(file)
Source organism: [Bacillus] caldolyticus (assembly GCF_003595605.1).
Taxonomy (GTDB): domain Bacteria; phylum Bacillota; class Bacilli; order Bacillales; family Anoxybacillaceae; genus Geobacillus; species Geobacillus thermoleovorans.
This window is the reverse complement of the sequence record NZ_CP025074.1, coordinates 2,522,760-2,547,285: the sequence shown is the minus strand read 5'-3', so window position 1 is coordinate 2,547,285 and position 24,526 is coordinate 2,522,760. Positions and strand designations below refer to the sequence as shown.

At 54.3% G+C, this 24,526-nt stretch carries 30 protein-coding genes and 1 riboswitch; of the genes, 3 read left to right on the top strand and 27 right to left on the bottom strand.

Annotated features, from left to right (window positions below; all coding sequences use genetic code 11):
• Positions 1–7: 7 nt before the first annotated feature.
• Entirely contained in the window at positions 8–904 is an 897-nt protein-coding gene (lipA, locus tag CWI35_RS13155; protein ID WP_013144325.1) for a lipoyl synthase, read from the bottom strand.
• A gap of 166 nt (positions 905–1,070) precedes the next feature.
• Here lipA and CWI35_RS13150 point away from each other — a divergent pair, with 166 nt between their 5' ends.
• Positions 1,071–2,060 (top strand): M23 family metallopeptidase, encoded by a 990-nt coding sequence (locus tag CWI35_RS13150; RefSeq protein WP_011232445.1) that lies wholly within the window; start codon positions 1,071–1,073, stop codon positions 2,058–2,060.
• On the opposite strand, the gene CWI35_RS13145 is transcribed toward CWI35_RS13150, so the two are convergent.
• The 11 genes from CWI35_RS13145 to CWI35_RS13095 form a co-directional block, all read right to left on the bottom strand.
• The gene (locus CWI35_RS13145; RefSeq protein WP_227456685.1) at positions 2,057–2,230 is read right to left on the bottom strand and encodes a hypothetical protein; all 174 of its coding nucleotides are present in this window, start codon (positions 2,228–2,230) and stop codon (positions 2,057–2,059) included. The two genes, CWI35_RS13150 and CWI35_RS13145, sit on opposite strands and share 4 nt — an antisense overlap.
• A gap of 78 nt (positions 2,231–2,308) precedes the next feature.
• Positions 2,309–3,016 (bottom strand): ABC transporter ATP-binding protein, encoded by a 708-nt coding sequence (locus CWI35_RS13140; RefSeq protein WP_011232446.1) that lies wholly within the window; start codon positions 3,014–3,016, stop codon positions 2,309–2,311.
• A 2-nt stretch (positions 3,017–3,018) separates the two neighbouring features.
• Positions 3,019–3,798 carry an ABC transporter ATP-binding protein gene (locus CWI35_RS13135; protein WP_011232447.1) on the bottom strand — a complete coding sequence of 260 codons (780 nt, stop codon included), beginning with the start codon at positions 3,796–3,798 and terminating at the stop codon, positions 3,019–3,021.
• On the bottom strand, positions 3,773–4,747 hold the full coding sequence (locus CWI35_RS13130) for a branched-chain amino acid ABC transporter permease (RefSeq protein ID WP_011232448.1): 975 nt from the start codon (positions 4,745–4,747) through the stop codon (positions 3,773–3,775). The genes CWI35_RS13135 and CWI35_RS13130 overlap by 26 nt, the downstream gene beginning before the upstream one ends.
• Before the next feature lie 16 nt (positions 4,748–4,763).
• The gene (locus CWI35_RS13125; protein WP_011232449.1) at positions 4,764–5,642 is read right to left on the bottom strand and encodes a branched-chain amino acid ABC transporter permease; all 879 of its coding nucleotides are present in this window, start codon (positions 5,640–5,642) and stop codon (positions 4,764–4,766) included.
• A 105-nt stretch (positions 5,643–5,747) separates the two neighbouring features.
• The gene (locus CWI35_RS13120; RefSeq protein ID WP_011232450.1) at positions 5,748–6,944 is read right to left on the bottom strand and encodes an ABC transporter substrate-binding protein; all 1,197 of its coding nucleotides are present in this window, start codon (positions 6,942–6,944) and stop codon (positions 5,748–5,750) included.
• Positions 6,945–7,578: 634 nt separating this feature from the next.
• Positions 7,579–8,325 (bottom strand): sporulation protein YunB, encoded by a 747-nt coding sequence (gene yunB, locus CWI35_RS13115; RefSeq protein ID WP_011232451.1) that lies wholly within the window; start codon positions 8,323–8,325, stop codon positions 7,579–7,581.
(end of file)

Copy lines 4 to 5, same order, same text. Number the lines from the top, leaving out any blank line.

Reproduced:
At 54.3% G+C, this 24,526-nt stretch carries 30 protein-coding genes and 1 riboswitch; of the genes, 3 read left to right on the top strand and 27 right to left on the bottom strand.

Annotated features, from left to right (window positions below; all coding sequences use genetic code 11):